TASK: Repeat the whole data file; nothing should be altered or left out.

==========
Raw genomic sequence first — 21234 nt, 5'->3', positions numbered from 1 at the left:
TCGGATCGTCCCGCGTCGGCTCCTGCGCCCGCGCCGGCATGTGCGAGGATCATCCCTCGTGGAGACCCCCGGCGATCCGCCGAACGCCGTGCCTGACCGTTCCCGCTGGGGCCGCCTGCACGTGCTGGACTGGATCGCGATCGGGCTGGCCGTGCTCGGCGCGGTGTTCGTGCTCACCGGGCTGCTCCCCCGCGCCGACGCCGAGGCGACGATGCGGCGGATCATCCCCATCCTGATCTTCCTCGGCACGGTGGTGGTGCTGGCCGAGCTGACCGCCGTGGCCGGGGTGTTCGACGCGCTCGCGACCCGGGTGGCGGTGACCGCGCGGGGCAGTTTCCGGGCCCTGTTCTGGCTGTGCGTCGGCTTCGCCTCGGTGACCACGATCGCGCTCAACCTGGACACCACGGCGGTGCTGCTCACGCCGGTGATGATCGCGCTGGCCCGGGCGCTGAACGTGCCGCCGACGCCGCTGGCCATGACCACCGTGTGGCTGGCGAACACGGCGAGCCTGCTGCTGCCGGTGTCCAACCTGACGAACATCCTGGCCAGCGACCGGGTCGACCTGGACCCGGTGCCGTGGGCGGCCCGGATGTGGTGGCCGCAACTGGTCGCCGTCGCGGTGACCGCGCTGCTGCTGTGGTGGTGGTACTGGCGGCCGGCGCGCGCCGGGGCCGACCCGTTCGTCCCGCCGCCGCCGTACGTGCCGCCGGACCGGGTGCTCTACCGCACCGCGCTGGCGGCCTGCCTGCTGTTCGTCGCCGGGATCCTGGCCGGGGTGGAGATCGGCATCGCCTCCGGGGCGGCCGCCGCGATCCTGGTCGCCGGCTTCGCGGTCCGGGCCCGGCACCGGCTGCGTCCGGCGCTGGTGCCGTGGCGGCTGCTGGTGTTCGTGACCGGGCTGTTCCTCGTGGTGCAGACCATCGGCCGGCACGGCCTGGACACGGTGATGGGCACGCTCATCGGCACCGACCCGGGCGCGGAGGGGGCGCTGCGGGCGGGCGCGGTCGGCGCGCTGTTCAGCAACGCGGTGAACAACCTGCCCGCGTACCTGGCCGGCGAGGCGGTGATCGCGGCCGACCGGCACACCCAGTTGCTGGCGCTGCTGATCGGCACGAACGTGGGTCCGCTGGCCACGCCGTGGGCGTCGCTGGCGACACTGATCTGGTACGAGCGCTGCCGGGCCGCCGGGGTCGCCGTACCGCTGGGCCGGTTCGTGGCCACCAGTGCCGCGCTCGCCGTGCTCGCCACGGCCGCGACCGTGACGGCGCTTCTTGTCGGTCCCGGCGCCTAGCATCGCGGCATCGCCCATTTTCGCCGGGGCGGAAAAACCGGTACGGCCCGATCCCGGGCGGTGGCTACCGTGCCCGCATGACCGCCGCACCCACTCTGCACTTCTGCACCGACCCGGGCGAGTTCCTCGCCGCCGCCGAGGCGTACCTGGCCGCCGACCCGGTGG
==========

Raw genomic sequence first — 21234 nt, 5'->3', positions numbered from 1 at the left:
TCGGATCGTCCCGCGTCGGCTCCTGCGCCCGCGCCGGCATGTGCGAGGATCATCCCTCGTGGAGACCCCCGGCGATCCGCCGAACGCCGTGCCTGACCGTTCCCGCTGGGGCCGCCTGCACGTGCTGGACTGGATCGCGATCGGGCTGGCCGTGCTCGGCGCGGTGTTCGTGCTCACCGGGCTGCTCCCCCGCGCCGACGCCGAGGCGACGATGCGGCGGATCATCCCCATCCTGATCTTCCTCGGCACGGTGGTGGTGCTGGCCGAGCTGACCGCCGTGGCCGGGGTGTTCGACGCGCTCGCGACCCGGGTGGCGGTGACCGCGCGGGGCAGTTTCCGGGCCCTGTTCTGGCTGTGCGTCGGCTTCGCCTCGGTGACCACGATCGCGCTCAACCTGGACACCACGGCGGTGCTGCTCACGCCGGTGATGATCGCGCTGGCCCGGGCGCTGAACGTGCCGCCGACGCCGCTGGCCATGACCACCGTGTGGCTGGCGAACACGGCGAGCCTGCTGCTGCCGGTGTCCAACCTGACGAACATCCTGGCCAGCGACCGGGTCGACCTGGACCCGGTGCCGTGGGCGGCCCGGATGTGGTGGCCGCAACTGGTCGCCGTCGCGGTGACCGCGCTGCTGCTGTGGTGGTGGTACTGGCGGCCGGCGCGCGCCGGGGCCGACCCGTTCGTCCCGCCGCCGCCGTACGTGCCGCCGGACCGGGTGCTCTACCGCACCGCGCTGGCGGCCTGCCTGCTGTTCGTCGCCGGGATCCTGGCCGGGGTGGAGATCGGCATCGCCTCCGGGGCGGCCGCCGCGATCCTGGTCGCCGGCTTCGCGGTCCGGGCCCGGCACCGGCTGCGTCCGGCGCTGGTGCCGTGGCGGCTGCTGGTGTTCGTGACCGGGCTGTTCCTCGTGGTGCAGACCATCGGCCGGCACGGCCTGGACACGGTGATGGGCACGCTCATCGGCACCGACCCGGGCGCGGAGGGGGCGCTGCGGGCGGGCGCGGTCGGCGCGCTGTTCAGCAACGCGGTGAACAACCTGCCCGCGTACCTGGCCGGCGAGGCGGTGATCGCGGCCGACCGGCACACCCAGTTGCTGGCGCTGCTGATCGGCACGAACGTGGGTCCGCTGGCCACGCCGTGGGCGTCGCTGGCGACACTGATCTGGTACGAGCGCTGCCGGGCCGCCGGGGTCGCCGTACCGCTGGGCCGGTTCGTGGCCACCAGTGCCGCGCTCGCCGTGCTCGCCACGGCCGCGACCGTGACGGCGCTTCTTGTCGGTCCCGGCGCCTAGCATCGCGGCATCGCCCATTTTCGCCGGGGCGGAAAAACCGGTACGGCCCGATCCCGGGCGGTGGCTACCGTGCCCGCATGACCGCCGCACCCACTCTGCACTTCTGCACCGACCCGGGCGAGTTCCTCGCCGCCGCCGAGGCGTACCTGGCCGCCGACCCGGTGG